Ryehill Castle was a motte-and-bailey fortification raised by the Ross family. It overlooked the River Nith which in the medieval era was an important communications artery linking the site with Dumfries. The castle was superseded by Sanquhar Castle in the thirteenth century.
Ryehill Castle was a motte-and-bailey fortification built to control a portion of the River Nith, a major communications artery connecting to the site to Dumfries and the sea. The castle was probably raised in the late twelfth century by the Ross family who settled in the area at that time.
The castle probably started as an earth and timber motte-and-bailey fortification. The flat topped mound would have been topped by a timber palisade and/or tower. Traces of stone on the summit suggest the curtain wall may have been rebuilt in stone. The base of the motte was probably originally surrounded by a ditch although all visible traces have been eliminated by subsequent cultivation.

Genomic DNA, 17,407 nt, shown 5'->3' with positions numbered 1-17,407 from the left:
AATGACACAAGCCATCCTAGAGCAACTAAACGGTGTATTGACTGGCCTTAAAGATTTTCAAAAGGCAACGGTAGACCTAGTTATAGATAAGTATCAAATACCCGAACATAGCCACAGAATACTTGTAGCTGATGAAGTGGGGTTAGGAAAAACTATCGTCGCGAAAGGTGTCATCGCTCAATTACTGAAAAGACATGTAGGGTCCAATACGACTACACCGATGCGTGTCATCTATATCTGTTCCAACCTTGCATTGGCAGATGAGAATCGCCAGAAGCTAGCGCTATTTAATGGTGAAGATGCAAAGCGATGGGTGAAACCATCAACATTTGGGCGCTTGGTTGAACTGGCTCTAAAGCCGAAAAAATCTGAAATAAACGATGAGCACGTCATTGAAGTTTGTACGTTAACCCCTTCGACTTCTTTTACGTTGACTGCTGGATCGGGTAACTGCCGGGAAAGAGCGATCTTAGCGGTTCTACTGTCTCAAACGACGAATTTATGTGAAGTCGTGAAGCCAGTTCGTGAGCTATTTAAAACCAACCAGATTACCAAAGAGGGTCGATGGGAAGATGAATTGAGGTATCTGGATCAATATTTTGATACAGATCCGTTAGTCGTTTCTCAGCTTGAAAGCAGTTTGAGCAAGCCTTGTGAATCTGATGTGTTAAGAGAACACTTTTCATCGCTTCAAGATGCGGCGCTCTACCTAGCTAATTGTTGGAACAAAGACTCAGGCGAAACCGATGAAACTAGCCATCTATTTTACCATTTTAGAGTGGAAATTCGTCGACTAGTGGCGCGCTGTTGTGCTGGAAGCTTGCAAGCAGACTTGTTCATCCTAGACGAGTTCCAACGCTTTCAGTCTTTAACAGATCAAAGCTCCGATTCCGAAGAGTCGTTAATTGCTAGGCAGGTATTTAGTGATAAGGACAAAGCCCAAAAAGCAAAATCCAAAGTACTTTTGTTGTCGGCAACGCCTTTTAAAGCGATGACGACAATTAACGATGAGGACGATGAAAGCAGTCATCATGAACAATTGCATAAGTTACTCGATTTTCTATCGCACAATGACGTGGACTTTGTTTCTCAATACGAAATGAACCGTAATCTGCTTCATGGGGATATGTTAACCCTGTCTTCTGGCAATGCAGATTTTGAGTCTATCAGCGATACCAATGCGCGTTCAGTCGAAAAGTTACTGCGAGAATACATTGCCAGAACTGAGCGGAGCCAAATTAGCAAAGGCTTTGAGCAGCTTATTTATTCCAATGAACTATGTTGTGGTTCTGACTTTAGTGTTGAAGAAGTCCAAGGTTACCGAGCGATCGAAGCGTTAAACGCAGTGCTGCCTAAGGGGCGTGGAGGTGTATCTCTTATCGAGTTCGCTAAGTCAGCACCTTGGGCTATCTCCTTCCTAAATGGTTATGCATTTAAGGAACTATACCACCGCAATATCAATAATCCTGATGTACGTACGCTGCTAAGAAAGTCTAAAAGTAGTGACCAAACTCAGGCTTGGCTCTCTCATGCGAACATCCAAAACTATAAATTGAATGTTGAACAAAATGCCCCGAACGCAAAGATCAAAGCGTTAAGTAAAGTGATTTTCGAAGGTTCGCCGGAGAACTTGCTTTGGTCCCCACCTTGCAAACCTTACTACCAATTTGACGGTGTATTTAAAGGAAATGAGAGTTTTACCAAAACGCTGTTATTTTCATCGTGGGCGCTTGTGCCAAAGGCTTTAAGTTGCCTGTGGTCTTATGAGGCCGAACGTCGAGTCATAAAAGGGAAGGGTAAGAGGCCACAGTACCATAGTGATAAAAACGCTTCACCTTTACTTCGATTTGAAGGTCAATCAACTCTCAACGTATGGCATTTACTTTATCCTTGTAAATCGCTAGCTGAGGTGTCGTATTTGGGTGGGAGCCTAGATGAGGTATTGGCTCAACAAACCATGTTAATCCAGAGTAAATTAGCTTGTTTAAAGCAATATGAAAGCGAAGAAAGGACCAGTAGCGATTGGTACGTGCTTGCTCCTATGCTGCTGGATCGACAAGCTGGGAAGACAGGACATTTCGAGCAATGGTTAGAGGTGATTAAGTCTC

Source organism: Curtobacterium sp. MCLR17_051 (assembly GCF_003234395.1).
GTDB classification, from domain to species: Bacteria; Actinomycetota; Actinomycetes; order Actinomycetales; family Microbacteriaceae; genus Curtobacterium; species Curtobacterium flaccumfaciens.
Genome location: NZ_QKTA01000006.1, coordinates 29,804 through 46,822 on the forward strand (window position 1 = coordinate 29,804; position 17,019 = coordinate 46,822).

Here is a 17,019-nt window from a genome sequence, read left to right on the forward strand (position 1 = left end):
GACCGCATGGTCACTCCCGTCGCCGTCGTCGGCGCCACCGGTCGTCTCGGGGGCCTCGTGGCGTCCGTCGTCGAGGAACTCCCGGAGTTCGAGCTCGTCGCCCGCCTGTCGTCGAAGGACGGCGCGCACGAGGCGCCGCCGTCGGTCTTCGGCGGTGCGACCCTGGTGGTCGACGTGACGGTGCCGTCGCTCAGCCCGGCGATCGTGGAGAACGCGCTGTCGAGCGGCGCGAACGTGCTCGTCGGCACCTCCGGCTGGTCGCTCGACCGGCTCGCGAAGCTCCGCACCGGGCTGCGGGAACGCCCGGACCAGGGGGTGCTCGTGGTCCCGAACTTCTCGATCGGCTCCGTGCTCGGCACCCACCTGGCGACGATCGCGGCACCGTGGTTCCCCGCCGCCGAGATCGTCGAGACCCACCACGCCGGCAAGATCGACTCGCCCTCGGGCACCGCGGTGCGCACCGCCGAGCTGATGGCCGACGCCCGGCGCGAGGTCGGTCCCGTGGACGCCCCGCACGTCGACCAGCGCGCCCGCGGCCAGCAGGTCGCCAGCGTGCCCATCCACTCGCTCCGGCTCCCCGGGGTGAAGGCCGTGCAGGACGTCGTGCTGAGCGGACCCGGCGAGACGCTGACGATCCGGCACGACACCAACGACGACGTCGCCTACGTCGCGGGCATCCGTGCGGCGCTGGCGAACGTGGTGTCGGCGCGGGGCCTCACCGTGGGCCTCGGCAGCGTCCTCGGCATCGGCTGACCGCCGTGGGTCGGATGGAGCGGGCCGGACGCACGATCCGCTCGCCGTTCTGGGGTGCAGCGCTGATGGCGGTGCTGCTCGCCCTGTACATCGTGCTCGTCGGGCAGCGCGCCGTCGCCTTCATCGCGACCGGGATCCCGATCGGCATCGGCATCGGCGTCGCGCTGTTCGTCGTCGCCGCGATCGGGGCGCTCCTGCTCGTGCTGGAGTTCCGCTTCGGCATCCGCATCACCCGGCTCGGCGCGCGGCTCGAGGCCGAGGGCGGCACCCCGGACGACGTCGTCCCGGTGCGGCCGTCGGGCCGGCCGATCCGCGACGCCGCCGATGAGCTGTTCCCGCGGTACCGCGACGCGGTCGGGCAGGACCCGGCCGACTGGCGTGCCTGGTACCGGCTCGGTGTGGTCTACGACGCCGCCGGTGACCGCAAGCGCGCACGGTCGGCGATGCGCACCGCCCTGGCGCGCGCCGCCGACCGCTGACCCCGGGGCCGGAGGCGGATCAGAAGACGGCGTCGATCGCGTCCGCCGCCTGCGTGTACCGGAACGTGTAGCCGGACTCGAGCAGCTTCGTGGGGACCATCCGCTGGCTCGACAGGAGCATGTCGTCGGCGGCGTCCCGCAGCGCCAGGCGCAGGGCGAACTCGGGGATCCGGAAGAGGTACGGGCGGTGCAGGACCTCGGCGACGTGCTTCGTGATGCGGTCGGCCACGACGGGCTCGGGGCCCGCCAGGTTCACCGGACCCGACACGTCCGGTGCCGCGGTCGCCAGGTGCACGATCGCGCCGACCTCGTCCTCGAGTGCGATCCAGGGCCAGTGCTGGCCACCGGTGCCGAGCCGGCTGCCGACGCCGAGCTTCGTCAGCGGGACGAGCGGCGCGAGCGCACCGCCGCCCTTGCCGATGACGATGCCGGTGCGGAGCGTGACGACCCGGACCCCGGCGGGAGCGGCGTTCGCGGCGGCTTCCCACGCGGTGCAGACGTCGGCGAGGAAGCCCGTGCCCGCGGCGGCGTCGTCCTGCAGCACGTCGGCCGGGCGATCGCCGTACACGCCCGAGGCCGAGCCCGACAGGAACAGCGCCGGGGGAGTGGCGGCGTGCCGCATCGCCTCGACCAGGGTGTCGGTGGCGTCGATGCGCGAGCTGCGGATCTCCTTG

The Ross family built Sanquhar Castle in the thirteenth century which replaced Ryehill. Both sites passed into the hands of the Crichtons in the early fourteenth century.
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Stell, G (1996). Dumfries and Galloway: Exploring Scotland's Heritage'. Edinburgh.
Tabraham, C (2000). Scottish Castles and Fortifications. Historic Scotland, Haddington.
Ryehill Castle survives as an earthwork. The motte is on private land with no easy access but it can be viewed at a distance from the A76.
Ryehill Castle. The castle started life as an earth and timber motte-and-bailey fortification. The flat topped mound would have been topped by a timber palisade and/or tower which may have later been replaced by stone structures.